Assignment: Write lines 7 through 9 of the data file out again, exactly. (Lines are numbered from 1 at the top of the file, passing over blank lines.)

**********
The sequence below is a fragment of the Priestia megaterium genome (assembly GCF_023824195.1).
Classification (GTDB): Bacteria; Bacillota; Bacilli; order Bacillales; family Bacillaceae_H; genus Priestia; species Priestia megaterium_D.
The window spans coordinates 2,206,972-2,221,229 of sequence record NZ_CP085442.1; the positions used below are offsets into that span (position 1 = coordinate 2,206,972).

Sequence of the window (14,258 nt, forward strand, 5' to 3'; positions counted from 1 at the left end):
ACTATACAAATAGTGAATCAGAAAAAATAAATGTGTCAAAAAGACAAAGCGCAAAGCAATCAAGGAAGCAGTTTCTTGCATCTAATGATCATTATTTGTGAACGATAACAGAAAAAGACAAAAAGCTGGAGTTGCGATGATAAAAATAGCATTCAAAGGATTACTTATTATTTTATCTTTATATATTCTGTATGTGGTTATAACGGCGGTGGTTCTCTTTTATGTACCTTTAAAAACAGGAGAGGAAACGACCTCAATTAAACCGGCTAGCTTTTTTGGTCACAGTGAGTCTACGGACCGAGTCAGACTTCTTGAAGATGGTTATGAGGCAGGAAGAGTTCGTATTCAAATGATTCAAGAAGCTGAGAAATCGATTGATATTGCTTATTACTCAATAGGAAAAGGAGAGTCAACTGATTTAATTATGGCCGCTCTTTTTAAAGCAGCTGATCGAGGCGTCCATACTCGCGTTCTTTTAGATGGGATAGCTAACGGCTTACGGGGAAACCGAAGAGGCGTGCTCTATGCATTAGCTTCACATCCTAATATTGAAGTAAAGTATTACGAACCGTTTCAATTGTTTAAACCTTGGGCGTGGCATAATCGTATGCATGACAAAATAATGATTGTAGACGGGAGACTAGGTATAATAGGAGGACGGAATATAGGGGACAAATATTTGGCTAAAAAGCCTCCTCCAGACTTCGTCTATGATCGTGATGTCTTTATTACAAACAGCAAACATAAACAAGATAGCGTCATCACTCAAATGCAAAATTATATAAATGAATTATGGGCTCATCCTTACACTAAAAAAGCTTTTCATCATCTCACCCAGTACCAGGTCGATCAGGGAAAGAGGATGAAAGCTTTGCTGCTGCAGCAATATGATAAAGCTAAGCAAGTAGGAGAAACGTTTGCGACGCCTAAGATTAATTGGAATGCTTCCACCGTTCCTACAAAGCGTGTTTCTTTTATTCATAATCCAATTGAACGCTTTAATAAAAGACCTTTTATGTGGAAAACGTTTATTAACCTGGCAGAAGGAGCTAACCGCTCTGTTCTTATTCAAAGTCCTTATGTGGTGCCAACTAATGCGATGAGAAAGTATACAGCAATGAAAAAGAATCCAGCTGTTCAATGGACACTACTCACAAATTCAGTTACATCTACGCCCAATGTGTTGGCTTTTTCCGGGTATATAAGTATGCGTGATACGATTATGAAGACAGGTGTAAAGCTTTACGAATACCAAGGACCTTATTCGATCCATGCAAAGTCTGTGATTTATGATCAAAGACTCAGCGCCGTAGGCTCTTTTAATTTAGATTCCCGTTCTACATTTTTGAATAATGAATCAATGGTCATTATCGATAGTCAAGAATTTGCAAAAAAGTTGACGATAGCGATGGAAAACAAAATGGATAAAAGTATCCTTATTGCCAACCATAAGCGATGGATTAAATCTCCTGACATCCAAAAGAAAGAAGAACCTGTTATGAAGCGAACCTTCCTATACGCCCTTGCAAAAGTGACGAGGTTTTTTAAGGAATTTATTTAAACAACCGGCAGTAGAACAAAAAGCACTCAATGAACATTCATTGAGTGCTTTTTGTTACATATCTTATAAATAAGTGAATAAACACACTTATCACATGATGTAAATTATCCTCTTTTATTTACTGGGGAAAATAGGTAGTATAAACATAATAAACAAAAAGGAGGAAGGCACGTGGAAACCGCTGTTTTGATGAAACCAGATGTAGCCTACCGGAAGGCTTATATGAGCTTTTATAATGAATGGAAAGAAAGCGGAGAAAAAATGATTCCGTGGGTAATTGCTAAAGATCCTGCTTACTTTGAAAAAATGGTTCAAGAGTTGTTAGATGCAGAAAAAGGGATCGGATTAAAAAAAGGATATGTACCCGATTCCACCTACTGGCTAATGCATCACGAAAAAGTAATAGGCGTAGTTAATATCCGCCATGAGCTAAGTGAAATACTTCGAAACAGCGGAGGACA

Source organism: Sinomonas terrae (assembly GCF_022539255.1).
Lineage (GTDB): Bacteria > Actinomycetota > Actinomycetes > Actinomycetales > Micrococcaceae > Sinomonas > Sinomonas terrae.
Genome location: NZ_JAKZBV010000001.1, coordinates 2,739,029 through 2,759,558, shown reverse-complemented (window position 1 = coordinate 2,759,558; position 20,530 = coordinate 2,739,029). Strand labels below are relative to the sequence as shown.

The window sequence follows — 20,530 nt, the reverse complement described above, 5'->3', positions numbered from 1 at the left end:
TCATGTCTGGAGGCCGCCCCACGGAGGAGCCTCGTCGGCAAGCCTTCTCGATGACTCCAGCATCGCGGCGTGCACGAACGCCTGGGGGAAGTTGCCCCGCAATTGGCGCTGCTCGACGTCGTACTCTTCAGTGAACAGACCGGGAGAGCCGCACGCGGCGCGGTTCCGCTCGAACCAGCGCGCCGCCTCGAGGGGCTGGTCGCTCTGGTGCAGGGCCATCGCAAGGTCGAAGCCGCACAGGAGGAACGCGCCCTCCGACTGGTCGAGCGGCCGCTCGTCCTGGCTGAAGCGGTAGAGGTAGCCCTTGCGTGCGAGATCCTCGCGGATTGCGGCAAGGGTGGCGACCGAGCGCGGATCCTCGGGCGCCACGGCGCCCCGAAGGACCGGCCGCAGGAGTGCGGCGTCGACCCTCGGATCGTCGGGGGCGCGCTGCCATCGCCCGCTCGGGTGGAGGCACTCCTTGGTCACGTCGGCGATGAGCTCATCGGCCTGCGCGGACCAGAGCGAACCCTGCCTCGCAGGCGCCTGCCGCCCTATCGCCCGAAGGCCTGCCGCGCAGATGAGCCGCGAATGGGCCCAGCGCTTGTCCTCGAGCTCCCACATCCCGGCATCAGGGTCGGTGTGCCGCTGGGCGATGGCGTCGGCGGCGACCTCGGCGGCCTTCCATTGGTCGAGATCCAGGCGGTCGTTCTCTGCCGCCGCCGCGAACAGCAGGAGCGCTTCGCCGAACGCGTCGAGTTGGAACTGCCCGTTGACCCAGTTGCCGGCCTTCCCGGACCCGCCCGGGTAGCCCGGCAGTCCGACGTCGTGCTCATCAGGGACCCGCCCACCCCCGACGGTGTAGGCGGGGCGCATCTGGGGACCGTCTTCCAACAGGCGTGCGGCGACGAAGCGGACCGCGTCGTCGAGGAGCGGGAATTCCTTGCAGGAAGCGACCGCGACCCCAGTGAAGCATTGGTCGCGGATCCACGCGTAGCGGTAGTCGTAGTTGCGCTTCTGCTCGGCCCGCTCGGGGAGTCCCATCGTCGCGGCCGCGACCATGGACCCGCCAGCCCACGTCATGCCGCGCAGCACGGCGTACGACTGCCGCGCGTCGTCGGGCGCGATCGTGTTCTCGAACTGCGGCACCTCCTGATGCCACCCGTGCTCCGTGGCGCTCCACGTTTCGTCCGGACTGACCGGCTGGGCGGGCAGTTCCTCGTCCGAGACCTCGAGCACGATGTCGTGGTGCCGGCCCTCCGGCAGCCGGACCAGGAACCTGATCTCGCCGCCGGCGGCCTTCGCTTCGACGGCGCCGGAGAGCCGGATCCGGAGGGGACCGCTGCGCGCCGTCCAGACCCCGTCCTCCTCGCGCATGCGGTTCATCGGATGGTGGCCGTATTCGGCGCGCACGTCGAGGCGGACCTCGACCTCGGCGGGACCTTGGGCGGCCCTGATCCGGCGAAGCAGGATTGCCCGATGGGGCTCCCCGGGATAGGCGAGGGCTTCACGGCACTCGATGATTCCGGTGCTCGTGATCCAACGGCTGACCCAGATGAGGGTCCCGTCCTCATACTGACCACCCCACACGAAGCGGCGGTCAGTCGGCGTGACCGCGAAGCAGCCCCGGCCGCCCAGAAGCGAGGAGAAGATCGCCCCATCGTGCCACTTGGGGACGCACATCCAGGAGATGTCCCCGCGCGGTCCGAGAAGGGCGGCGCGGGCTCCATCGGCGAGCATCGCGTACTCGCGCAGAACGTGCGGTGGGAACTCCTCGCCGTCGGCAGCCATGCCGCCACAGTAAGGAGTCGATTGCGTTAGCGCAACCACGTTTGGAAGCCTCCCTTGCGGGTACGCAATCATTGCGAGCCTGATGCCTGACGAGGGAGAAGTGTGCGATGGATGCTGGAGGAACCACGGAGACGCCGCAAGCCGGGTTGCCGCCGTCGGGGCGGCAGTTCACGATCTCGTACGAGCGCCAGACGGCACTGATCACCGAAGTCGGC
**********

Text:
Lineage (GTDB): Bacteria > Actinomycetota > Actinomycetes > Actinomycetales > Micrococcaceae > Sinomonas > Sinomonas terrae.
Genome location: NZ_JAKZBV010000001.1, coordinates 2,739,029 through 2,759,558, shown reverse-complemented (window position 1 = coordinate 2,759,558; position 20,530 = coordinate 2,739,029). Strand labels below are relative to the sequence as shown.

The window sequence follows — 20,530 nt, the reverse complement described above, 5'->3', positions numbered from 1 at the left end: